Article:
immediate family gathered after mass,
the baptismal font at the rear
of the church tiny as a bird bath.
The priest would ladle a few teaspoons’
tepid holy water on the bundled baby’s
forehead, make a crack about the halo
being too tight as the new soul wailed.
We’d go home to pancakes and eggs.
These days it’s a big Holy-wood production—
midmass, the giant altar rolls back to reveal
a Jacuzzi tub surrounded by potted palms.
The priest hikes up his chasuble, steps
barefoot out of his black leather loafers
and wades in like a newfangled John as
organ music swells and the baby-bearing families
line up like jumbo jets ready for takeoff.
But when the godparents handed my niece’s newborn
naked to their parish priest, and he dunked her
into the Jacuzzi’s bath-warm holy water,
her little one grew so calm and blissful she
pooped—not a smelly three-days’ worth, explosive
diaper load, but enough to notice. As the godparents
scooped the turds with a handkerchief,
the savvy priest pretended he hadn’t seen,
swept through the fouled water with his palm
before the next baby in line was submerged.
After mass, my niece sat speechless,
red-faced, not knowing what to say—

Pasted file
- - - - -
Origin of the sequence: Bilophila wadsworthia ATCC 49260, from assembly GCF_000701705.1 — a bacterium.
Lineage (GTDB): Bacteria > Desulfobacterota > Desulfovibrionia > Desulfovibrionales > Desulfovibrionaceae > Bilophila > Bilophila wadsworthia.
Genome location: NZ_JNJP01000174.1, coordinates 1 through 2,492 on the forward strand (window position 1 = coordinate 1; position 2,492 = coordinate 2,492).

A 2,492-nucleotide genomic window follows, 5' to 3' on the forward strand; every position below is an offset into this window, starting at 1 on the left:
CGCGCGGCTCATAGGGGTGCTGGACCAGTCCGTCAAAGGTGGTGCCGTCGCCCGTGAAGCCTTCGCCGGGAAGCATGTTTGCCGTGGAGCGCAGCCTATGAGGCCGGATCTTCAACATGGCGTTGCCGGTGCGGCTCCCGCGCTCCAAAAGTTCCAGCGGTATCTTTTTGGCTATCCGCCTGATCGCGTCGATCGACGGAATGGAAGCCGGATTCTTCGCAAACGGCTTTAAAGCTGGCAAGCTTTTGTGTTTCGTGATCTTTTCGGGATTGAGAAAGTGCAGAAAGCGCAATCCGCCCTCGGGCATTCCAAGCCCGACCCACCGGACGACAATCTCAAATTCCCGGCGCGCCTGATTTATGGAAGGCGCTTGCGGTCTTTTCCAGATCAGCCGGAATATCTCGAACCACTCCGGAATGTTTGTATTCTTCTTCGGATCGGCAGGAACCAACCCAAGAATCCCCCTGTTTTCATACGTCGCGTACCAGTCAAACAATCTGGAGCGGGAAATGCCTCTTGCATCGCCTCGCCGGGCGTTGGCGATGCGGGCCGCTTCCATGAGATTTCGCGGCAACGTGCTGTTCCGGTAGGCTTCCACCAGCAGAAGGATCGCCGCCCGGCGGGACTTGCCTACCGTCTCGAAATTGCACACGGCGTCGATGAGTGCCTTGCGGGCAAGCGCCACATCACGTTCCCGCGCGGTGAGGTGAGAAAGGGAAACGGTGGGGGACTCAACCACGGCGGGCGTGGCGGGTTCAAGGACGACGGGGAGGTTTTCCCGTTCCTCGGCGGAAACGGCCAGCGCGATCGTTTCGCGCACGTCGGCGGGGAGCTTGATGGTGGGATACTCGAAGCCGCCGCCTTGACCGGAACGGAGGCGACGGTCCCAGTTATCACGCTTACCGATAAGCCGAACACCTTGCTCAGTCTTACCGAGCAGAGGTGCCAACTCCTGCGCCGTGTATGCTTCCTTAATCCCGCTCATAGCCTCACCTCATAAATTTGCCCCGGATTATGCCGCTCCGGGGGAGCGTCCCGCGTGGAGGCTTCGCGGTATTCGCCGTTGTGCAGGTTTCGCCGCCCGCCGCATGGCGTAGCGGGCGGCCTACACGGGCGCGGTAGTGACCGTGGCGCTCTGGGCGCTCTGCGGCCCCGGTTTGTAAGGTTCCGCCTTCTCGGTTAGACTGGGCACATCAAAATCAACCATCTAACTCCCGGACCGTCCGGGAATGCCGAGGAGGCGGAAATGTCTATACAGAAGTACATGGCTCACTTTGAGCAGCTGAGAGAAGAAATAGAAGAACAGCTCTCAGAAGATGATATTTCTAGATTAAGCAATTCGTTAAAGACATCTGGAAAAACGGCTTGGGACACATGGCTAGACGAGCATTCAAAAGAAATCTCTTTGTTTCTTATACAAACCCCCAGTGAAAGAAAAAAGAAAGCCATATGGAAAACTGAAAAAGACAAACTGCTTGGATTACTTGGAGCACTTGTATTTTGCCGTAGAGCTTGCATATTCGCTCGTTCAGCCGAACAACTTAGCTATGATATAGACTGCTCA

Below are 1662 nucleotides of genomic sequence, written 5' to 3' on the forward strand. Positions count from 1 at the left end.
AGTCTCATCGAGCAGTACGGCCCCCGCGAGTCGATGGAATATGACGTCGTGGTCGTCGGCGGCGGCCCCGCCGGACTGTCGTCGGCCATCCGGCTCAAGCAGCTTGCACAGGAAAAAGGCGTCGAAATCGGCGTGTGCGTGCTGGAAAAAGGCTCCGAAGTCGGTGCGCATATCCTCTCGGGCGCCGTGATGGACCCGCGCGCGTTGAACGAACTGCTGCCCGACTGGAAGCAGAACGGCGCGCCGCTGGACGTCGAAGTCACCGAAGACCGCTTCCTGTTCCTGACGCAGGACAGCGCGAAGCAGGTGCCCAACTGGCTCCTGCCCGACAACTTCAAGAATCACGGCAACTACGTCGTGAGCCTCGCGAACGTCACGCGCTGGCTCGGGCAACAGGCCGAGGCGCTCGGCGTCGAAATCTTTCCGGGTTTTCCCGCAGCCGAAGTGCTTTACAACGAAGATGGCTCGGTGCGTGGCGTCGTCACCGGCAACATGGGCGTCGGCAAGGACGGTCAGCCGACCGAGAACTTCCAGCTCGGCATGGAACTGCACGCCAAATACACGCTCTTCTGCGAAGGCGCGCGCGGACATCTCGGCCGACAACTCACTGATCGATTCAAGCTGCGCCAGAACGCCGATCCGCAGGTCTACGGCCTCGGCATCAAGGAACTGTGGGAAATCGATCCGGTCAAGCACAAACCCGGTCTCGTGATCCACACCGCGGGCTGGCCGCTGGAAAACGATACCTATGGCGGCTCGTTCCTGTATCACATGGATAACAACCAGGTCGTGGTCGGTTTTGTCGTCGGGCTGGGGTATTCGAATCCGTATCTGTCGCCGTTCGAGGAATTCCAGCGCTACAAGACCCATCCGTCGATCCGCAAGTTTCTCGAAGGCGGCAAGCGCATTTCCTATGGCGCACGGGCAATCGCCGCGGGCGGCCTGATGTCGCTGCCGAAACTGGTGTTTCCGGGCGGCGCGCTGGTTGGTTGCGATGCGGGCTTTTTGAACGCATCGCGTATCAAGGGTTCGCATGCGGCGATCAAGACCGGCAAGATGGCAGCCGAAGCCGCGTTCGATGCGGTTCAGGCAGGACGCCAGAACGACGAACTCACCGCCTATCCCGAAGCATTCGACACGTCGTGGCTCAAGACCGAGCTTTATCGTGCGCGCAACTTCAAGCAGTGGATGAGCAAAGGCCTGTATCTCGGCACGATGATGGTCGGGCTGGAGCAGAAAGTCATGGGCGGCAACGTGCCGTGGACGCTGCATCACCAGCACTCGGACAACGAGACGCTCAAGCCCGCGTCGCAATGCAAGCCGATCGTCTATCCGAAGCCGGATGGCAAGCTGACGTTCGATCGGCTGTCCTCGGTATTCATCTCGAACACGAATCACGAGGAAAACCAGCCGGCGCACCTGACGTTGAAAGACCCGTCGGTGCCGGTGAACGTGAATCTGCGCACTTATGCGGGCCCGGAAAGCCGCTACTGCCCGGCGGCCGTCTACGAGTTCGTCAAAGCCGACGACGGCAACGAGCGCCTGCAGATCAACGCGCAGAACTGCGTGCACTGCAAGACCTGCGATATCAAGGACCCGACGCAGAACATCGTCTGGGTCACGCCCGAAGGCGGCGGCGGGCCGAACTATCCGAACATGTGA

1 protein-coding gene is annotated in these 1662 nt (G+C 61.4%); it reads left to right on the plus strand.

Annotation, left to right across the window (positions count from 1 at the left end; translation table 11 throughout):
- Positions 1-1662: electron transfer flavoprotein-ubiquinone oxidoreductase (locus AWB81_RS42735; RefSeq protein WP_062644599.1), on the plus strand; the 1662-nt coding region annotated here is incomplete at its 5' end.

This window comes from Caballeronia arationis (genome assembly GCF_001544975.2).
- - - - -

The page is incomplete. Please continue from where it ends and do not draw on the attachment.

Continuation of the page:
or whether—as church ladies, friends, and
family members presented one by one to
the tub where the babies had been
baptized. As they knelt and bowed
and dipped their fingers in,
and blessed themselves.
Hear the reading at Poetry Foundation
simmers on the kitchen stove.
All afternoon dense kernels
surrender to the fertile
juices, their tender bellies
swelling with delight.
In the yard we plant
rhubarb, cauliflower, and artichokes,
cupping wet earth over tubers,
our labor the germ
of later sustenance and renewal.
Across the field the sound of a baby crying
as we carry in the last carrots,
whorls of butter lettuce,
a basket of red potatoes.
I want to remember us this way—
late September sun streaming through
the window, bread loaves and golden
bunches of grapes on the table,
spoonfuls of hot soup rising
to our lips, filling us
with what endures.